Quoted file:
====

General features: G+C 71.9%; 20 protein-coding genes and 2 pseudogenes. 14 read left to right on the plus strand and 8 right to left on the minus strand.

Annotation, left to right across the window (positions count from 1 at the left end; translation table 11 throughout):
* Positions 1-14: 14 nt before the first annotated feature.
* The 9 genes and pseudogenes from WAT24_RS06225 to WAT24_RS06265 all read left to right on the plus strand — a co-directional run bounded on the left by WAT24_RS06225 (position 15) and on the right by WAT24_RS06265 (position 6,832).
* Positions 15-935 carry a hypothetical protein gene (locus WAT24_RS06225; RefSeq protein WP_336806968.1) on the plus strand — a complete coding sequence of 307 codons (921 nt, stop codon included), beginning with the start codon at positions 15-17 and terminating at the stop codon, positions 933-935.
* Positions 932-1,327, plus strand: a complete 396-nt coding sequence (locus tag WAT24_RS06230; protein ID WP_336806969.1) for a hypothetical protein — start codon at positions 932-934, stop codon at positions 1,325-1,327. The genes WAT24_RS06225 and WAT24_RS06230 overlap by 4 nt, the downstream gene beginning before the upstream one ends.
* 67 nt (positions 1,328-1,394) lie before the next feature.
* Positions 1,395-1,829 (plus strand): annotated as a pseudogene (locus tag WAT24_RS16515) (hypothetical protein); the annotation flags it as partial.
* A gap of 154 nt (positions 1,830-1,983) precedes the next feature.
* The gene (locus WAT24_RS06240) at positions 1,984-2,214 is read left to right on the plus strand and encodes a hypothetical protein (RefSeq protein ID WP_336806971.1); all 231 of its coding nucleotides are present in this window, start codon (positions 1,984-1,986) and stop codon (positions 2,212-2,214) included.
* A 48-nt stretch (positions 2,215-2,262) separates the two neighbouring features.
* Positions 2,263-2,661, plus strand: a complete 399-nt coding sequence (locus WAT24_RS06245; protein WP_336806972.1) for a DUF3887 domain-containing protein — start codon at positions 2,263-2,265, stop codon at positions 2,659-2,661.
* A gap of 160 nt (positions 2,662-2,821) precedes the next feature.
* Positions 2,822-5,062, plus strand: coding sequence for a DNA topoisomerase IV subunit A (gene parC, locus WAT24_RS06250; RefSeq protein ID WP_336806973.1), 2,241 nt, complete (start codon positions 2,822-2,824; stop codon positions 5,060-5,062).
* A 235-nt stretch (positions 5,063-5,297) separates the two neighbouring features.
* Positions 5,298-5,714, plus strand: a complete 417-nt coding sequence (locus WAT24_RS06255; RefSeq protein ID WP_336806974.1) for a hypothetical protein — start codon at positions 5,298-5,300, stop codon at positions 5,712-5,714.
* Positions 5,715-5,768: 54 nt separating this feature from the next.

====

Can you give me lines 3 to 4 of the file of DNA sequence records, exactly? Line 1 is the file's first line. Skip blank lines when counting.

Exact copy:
* Positions 1-14: 14 nt before the first annotated feature.
* The 9 genes and pseudogenes from WAT24_RS06225 to WAT24_RS06265 all read left to right on the plus strand — a co-directional run bounded on the left by WAT24_RS06225 (position 15) and on the right by WAT24_RS06265 (position 6,832).